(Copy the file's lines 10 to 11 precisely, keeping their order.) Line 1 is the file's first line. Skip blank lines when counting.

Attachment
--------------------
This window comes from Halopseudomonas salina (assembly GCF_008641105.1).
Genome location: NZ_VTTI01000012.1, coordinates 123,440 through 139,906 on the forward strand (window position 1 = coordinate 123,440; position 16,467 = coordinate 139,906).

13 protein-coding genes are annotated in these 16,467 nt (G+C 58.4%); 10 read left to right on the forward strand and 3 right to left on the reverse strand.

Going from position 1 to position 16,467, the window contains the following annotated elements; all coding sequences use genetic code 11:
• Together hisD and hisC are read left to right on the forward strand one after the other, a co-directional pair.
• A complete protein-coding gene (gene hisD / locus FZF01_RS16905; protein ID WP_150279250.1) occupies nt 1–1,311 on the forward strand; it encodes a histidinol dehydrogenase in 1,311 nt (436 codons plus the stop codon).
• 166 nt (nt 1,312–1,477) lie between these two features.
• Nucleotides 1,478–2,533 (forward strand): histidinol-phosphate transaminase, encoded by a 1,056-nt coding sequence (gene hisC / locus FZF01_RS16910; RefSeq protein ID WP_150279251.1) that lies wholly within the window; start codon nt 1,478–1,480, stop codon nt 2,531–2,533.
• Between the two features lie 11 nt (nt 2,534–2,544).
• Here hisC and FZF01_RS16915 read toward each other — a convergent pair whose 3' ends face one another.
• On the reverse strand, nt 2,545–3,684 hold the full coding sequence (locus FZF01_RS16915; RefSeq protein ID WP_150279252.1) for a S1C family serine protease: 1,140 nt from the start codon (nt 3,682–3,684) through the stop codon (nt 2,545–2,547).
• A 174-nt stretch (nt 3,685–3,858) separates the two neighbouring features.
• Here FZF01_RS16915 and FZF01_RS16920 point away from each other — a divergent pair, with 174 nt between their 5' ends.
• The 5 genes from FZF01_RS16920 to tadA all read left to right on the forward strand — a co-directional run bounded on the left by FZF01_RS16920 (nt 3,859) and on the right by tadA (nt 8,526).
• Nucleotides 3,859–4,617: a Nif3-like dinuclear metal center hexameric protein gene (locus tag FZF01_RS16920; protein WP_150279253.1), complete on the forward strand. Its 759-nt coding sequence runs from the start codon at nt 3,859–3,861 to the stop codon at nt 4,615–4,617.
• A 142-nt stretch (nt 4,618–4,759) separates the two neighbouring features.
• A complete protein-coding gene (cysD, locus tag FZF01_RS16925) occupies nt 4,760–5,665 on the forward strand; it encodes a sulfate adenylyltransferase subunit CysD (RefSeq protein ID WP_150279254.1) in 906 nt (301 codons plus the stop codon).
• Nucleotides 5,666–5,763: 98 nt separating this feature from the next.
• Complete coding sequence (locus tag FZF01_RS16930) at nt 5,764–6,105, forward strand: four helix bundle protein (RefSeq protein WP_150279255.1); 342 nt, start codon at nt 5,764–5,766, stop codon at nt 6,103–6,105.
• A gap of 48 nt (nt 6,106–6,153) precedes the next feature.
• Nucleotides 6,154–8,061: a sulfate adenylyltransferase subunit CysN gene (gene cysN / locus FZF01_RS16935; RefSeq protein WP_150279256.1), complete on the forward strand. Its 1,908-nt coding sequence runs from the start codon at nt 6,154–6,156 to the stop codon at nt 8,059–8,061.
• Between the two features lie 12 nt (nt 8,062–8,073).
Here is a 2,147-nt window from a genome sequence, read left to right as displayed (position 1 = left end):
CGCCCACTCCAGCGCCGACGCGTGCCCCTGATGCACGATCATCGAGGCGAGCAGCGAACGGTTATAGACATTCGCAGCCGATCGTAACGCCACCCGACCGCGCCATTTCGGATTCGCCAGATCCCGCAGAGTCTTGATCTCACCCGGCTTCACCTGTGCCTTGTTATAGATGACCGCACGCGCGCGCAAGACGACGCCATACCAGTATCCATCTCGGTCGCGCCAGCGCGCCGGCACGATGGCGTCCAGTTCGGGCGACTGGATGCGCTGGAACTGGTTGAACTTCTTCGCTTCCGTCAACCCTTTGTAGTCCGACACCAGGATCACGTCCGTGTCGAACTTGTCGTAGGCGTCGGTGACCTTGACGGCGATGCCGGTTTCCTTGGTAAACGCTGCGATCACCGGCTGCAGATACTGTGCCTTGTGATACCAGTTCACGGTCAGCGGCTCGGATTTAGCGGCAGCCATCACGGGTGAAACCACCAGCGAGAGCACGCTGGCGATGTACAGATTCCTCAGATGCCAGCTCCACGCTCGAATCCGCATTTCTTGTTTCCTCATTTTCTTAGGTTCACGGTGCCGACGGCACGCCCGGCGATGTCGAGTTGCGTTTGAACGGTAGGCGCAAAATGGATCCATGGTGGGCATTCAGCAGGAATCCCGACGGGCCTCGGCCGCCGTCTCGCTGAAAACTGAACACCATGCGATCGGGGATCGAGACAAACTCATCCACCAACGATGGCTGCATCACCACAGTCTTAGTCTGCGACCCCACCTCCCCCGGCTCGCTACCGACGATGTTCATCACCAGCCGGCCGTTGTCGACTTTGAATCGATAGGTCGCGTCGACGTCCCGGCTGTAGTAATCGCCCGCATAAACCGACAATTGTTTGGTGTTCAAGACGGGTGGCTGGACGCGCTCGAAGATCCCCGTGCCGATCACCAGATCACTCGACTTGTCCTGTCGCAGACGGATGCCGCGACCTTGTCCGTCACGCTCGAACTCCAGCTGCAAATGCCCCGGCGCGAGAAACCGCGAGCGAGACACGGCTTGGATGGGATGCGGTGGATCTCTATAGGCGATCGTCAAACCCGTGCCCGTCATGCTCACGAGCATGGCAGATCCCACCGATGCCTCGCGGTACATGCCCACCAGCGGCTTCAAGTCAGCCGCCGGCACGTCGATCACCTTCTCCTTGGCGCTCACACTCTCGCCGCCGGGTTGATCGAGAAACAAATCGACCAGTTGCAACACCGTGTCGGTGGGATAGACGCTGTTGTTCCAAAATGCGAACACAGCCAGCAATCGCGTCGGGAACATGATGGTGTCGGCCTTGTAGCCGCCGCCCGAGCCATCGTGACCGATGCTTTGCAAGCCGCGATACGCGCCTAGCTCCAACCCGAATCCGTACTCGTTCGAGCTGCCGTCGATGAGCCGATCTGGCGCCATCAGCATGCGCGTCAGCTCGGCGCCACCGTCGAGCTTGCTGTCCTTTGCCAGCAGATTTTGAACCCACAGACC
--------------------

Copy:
• Here hisC and FZF01_RS16915 read toward each other — a convergent pair whose 3' ends face one another.
• On the reverse strand, nt 2,545–3,684 hold the full coding sequence (locus FZF01_RS16915; RefSeq protein ID WP_150279252.1) for a S1C family serine protease: 1,140 nt from the start codon (nt 3,682–3,684) through the stop codon (nt 2,545–2,547).